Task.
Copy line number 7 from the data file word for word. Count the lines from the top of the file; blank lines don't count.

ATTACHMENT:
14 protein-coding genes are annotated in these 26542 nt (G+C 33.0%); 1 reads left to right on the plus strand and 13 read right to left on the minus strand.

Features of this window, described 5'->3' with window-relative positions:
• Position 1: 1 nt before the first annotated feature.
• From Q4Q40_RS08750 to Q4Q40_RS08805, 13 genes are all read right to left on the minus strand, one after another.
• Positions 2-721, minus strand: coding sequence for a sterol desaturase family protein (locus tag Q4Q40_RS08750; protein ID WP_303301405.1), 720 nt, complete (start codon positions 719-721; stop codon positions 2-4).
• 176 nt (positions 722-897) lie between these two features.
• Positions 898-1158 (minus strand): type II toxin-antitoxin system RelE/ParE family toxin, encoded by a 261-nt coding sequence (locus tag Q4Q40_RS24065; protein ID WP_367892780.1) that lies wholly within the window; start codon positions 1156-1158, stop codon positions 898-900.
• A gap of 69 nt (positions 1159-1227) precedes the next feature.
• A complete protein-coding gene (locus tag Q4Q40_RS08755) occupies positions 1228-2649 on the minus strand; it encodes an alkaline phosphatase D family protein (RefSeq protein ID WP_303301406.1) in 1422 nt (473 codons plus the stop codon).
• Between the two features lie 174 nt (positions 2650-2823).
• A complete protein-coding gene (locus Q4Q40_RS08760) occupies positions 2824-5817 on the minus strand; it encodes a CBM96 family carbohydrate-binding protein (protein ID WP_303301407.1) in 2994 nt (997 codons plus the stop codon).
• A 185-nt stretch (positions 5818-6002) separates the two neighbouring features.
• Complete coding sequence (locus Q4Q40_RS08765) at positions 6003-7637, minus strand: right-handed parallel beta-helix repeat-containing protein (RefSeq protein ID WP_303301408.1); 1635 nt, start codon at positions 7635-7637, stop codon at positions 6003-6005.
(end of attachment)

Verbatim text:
• Positions 898-1158 (minus strand): type II toxin-antitoxin system RelE/ParE family toxin, encoded by a 261-nt coding sequence (locus tag Q4Q40_RS24065; protein ID WP_367892780.1) that lies wholly within the window; start codon positions 1156-1158, stop codon positions 898-900.